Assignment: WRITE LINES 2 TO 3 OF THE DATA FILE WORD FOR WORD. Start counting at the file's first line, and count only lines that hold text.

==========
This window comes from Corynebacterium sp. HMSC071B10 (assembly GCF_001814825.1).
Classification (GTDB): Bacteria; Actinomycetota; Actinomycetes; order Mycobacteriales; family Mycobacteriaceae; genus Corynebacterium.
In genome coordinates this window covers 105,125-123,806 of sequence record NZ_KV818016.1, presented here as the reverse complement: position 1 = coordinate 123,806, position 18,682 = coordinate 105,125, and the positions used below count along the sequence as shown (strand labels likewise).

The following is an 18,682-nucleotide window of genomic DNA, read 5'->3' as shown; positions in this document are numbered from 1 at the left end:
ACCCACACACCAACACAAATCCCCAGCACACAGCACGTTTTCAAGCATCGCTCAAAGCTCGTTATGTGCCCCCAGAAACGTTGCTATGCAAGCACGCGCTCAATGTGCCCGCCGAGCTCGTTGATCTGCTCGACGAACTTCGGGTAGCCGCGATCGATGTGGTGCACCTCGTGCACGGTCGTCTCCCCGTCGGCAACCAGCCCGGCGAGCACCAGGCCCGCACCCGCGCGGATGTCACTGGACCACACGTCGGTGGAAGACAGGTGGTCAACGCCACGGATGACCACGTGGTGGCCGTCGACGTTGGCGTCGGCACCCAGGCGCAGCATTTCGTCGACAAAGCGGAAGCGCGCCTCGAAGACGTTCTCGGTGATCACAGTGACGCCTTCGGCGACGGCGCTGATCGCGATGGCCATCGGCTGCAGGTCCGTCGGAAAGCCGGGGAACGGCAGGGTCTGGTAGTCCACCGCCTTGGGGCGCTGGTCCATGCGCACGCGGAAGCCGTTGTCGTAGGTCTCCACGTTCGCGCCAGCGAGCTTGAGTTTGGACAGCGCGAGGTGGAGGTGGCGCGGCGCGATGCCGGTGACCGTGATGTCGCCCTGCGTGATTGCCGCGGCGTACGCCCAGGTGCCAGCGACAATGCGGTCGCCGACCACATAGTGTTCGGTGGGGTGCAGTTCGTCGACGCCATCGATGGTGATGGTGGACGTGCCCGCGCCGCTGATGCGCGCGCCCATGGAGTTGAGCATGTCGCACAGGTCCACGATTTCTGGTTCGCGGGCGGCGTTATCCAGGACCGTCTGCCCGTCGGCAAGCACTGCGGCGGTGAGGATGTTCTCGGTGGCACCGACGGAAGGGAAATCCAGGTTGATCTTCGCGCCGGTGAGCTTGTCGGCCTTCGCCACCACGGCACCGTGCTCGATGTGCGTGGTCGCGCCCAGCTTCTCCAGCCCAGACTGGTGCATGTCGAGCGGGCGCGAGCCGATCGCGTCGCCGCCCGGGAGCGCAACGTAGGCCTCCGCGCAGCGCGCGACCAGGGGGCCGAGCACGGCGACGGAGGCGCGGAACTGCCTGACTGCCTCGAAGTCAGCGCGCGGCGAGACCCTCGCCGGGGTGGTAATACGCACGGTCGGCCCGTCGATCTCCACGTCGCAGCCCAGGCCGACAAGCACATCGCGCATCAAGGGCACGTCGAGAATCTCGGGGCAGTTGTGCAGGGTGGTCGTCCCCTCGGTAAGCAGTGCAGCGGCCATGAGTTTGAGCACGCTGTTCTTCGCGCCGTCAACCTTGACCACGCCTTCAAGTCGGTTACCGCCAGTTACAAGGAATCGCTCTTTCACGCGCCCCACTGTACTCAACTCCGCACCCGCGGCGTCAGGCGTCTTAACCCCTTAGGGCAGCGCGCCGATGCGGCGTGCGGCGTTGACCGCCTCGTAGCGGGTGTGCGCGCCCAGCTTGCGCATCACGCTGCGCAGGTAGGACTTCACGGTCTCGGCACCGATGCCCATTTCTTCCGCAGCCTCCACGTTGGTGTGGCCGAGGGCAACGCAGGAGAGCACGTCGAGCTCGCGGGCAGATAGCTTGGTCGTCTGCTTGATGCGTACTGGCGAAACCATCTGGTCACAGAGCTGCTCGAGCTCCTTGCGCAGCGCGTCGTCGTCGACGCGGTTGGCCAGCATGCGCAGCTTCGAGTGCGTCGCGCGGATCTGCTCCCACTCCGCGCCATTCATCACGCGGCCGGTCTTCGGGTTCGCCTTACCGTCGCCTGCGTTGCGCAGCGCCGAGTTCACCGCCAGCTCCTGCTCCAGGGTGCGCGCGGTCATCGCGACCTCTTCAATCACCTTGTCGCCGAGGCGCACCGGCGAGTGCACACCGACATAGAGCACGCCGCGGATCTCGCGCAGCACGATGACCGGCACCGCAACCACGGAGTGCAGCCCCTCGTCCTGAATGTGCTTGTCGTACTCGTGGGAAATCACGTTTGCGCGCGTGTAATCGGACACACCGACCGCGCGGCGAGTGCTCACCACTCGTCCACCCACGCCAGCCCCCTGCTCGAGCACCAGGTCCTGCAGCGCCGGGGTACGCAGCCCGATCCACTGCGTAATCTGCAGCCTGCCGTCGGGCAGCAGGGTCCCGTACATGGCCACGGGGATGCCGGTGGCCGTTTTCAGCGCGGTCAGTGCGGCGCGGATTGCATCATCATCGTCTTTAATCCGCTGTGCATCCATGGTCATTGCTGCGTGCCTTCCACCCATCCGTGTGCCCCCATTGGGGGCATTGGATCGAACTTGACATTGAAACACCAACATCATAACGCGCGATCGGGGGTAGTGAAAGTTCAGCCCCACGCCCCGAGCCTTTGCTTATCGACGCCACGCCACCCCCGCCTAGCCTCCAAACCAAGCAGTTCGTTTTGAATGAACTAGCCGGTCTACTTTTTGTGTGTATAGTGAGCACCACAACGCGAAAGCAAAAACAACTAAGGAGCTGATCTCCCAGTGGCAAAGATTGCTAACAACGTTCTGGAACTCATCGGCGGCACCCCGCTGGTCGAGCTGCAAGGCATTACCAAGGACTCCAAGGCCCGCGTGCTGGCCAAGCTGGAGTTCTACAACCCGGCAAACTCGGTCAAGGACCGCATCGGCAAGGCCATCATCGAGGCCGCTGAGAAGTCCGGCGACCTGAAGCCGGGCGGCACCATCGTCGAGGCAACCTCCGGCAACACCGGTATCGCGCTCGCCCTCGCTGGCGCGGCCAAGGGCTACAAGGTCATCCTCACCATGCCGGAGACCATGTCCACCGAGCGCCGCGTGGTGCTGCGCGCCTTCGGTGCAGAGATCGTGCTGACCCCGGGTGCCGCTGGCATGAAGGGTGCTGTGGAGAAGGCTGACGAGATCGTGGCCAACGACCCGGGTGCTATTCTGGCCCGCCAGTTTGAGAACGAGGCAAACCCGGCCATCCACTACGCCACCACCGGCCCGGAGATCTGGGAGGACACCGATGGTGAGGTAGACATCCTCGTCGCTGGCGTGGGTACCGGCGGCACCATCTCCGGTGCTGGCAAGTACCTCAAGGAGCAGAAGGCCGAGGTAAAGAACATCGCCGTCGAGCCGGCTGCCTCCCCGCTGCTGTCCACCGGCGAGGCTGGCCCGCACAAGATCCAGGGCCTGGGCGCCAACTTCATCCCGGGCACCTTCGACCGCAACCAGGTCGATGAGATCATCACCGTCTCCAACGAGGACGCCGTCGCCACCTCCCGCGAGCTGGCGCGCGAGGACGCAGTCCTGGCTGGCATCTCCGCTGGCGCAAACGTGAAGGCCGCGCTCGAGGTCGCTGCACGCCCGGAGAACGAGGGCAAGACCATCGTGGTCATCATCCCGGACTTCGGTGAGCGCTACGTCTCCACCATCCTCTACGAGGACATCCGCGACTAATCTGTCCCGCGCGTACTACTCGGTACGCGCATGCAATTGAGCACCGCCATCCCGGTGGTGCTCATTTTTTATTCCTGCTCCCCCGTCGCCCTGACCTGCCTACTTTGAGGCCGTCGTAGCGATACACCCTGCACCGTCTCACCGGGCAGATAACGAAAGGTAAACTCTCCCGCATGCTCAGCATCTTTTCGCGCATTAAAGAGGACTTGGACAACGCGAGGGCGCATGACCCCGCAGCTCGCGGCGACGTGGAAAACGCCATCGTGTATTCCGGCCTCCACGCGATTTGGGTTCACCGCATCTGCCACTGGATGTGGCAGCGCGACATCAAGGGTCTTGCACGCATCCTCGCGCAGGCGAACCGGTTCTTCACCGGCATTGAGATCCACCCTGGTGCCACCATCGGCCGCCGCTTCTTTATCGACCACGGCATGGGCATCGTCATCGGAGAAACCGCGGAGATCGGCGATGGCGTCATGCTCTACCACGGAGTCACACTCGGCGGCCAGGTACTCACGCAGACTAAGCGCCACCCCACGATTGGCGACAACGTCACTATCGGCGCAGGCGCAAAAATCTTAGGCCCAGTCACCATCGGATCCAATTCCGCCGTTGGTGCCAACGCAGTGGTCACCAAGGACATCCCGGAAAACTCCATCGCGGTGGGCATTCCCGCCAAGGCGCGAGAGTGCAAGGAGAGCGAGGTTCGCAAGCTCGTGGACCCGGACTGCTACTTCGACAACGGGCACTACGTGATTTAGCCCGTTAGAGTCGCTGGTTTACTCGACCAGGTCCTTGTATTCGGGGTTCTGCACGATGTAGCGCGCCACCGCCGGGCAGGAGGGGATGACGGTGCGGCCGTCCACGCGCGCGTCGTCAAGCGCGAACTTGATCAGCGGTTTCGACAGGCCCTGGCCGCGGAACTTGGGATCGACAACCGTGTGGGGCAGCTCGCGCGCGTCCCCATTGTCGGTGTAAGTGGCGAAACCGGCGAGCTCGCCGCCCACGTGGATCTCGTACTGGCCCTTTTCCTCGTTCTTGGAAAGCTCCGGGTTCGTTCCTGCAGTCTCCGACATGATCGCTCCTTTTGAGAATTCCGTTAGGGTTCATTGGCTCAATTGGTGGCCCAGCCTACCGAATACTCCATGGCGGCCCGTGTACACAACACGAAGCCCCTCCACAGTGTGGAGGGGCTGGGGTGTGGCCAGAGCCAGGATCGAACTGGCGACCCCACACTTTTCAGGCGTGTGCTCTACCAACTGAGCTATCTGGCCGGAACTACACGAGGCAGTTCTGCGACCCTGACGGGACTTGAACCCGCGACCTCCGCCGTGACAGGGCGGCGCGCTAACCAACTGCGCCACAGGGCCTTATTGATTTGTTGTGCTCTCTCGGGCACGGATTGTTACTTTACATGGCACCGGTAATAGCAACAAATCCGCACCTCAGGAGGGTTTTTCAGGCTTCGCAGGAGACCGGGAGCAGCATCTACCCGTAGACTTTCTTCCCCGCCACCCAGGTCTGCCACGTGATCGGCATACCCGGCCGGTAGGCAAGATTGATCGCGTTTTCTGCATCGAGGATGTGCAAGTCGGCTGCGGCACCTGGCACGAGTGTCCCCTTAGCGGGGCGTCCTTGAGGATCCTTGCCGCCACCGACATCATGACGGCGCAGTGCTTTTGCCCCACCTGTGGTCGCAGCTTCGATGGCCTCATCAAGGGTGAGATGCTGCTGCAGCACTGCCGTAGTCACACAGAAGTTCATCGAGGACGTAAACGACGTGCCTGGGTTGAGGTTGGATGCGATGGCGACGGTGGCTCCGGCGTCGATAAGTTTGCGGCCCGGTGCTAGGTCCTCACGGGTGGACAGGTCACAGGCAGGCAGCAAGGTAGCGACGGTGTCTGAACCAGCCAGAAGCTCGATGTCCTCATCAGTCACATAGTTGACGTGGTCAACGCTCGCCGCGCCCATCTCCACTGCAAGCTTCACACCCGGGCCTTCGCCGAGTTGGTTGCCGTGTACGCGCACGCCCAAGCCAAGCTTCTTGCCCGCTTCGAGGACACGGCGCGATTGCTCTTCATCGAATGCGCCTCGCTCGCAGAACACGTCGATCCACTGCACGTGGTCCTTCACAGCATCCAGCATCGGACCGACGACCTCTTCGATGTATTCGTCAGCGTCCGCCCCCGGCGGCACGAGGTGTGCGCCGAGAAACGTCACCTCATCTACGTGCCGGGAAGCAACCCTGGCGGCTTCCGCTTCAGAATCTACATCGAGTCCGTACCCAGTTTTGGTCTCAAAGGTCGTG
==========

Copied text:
Classification (GTDB): Bacteria; Actinomycetota; Actinomycetes; order Mycobacteriales; family Mycobacteriaceae; genus Corynebacterium.
In genome coordinates this window covers 105,125-123,806 of sequence record NZ_KV818016.1, presented here as the reverse complement: position 1 = coordinate 123,806, position 18,682 = coordinate 105,125, and the positions used below count along the sequence as shown (strand labels likewise).